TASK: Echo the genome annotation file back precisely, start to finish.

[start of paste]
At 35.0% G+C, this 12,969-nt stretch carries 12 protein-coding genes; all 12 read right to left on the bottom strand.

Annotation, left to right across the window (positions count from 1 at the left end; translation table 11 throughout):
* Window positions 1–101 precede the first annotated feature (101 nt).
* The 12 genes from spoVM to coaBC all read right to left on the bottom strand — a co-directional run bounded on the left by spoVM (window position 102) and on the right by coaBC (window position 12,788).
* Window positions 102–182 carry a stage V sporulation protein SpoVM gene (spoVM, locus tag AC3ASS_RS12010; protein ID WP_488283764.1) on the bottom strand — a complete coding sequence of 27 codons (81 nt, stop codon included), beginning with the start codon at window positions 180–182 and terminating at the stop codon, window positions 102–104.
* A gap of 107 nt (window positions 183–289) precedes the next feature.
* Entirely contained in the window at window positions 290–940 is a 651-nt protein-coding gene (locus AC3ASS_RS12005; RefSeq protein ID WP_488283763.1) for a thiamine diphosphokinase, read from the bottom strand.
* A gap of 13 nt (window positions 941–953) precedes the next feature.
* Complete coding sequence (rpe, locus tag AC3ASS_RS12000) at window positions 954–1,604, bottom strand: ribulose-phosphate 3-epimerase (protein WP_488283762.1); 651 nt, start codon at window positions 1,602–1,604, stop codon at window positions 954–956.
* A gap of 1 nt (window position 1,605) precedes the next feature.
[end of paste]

At 35.0% G+C, this 12,969-nt stretch carries 12 protein-coding genes; all 12 read right to left on the bottom strand.

Annotation, left to right across the window (positions count from 1 at the left end; translation table 11 throughout):
* Window positions 1–101 precede the first annotated feature (101 nt).
* The 12 genes from spoVM to coaBC all read right to left on the bottom strand — a co-directional run bounded on the left by spoVM (window position 102) and on the right by coaBC (window position 12,788).
* Window positions 102–182 carry a stage V sporulation protein SpoVM gene (spoVM, locus tag AC3ASS_RS12010; protein ID WP_488283764.1) on the bottom strand — a complete coding sequence of 27 codons (81 nt, stop codon included), beginning with the start codon at window positions 180–182 and terminating at the stop codon, window positions 102–104.
* A gap of 107 nt (window positions 183–289) precedes the next feature.
* Entirely contained in the window at window positions 290–940 is a 651-nt protein-coding gene (locus AC3ASS_RS12005; RefSeq protein ID WP_488283763.1) for a thiamine diphosphokinase, read from the bottom strand.
* A gap of 13 nt (window positions 941–953) precedes the next feature.
* Complete coding sequence (rpe, locus tag AC3ASS_RS12000) at window positions 954–1,604, bottom strand: ribulose-phosphate 3-epimerase (protein WP_488283762.1); 651 nt, start codon at window positions 1,602–1,604, stop codon at window positions 954–956.
* A gap of 1 nt (window position 1,605) precedes the next feature.